Reduction of runoff through inclusion of BSI PAS100 compost and biochar substrate

The German green roofing guidelines, the FLL, currently recommend less than 12% of an intensive green roof substrate should constitute organic content. In partnership with WRAP, the RHS investigated the effects to plant growth and runoff volume and quality when substantially higher volumes of compost are included in a green roof substrate in combination with biochar.

Biochar is a biomass derived black carbon (also known as charcoal or wood-char). It is a fine-grained porous material high in organic carbon and largely resistant to decomposition in most environments. It can be used as a soil conditioner and also to enhance plant growth and retain nutrients in the soil by improving the soil’s physical and biological properties.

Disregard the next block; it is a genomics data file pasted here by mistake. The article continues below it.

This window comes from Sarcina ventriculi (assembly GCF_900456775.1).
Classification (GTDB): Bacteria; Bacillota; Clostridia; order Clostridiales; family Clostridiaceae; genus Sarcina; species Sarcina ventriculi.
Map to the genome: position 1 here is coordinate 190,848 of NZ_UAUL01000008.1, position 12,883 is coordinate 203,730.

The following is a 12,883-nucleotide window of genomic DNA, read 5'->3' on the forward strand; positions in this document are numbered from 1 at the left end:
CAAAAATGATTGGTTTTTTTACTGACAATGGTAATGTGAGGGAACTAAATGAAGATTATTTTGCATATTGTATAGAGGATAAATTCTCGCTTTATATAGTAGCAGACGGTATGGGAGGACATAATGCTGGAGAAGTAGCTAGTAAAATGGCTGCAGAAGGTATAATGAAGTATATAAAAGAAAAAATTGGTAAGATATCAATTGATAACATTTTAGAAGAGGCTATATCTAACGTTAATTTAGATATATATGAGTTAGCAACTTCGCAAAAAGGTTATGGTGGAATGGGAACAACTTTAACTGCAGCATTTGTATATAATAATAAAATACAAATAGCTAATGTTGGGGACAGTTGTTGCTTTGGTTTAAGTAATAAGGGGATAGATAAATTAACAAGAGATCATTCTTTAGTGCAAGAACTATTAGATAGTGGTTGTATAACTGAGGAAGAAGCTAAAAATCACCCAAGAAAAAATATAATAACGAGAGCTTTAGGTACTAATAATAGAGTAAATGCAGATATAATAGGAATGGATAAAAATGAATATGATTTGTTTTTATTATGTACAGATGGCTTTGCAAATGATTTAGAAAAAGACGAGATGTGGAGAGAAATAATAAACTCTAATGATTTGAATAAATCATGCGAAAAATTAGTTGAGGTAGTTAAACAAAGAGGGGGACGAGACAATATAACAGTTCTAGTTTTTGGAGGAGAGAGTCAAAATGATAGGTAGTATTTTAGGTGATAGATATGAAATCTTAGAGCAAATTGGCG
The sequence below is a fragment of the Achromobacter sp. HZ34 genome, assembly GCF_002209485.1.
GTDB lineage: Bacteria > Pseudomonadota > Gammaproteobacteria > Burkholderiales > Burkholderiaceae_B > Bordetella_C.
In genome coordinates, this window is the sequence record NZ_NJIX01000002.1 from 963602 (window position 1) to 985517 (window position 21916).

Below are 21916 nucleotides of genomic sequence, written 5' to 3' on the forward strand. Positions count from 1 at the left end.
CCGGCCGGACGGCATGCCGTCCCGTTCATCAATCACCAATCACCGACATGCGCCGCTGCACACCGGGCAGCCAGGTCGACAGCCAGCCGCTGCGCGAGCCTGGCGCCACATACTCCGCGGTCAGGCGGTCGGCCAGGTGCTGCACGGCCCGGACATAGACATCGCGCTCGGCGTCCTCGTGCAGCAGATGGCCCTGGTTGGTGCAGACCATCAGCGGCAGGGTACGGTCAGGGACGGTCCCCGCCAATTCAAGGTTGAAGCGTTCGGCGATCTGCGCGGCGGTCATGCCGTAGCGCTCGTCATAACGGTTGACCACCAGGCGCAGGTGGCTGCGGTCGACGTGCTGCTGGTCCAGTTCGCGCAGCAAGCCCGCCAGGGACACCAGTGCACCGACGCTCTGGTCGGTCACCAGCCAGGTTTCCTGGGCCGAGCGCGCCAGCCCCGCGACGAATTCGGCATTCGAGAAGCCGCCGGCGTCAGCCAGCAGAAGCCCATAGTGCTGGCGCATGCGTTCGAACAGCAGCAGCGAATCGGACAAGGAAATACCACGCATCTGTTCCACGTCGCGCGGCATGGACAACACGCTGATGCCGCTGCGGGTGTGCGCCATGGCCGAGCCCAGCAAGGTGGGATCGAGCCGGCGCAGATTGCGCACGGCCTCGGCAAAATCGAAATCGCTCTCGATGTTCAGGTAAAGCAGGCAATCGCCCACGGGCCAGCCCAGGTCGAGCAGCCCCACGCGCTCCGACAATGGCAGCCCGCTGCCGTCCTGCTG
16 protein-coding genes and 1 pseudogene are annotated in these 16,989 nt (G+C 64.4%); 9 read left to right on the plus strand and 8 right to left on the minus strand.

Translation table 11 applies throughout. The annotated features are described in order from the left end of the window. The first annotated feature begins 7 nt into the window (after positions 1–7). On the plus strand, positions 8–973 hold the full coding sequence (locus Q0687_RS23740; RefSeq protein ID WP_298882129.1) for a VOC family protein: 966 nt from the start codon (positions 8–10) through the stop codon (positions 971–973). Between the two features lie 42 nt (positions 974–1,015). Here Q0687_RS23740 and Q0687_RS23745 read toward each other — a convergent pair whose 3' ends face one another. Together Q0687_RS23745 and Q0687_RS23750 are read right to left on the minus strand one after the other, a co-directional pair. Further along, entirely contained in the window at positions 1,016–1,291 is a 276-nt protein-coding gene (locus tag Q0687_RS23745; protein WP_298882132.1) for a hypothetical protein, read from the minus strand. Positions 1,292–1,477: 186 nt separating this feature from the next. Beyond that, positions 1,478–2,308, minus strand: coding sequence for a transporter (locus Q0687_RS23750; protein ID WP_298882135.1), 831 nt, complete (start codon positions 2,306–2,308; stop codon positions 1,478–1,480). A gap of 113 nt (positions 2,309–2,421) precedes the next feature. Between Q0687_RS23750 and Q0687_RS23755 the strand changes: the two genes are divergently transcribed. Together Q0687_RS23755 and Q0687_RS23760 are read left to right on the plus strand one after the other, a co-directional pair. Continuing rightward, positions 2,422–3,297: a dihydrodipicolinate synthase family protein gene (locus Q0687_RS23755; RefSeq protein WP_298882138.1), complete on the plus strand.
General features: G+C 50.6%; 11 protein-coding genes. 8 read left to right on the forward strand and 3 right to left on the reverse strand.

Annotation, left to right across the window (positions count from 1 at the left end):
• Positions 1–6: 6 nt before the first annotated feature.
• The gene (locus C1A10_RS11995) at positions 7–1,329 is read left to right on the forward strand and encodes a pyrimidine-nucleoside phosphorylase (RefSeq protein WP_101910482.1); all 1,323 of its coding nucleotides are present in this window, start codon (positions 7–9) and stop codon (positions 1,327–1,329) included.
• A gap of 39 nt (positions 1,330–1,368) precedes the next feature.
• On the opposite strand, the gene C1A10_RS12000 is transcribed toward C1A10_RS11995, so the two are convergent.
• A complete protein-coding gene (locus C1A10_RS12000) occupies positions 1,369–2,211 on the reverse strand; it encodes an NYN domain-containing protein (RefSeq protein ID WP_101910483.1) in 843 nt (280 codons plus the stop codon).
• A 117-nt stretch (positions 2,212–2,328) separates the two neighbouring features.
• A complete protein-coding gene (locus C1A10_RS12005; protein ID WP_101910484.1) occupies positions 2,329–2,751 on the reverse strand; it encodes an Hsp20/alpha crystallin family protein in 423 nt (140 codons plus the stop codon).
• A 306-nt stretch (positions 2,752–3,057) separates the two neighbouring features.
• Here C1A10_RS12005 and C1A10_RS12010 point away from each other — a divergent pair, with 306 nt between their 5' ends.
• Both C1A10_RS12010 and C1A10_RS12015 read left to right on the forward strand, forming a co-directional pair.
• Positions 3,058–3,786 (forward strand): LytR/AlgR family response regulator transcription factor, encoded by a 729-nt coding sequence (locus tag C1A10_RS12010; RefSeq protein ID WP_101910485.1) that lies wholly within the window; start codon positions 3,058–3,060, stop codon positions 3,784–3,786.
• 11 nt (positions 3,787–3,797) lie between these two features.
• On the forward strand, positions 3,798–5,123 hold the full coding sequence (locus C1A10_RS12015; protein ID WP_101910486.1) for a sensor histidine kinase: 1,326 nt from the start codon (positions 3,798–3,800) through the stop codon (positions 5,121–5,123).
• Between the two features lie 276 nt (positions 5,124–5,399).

Evidence suggests that biochar (biomass derived black carbon) can offer nutrient and water retention benefits in soil (Lehmann et al. 2009), and may be beneficial in preventing loss of nutrients from green roof substrates. The RHS trial assessed the benefits in conjunction with PAS 100 compost.

Results suggested that the PAS100 compost performed favourably in reducing the volume of runoff, while concentrations of leachate initially appeared high but fell rapidly with each sampling. There was some evidence to suggest short-term increases in potassium and phosphorus concentrations in the leachate; most likely due to these nutrients being present in the biochar.

Overall, the trials suggest that the use of BSI PAS 100 food derived compost at inclusion rates of 35% and 50% in extensive green roof substrate mixes has potential, and it is possible that compost derived only from garden waste, which is generally expected to have a lower nutrient content, may be better suited to this type of extensive green roof scenario. The effects of the biochar were less clear and additional work into its use in green roof substrates is recommended.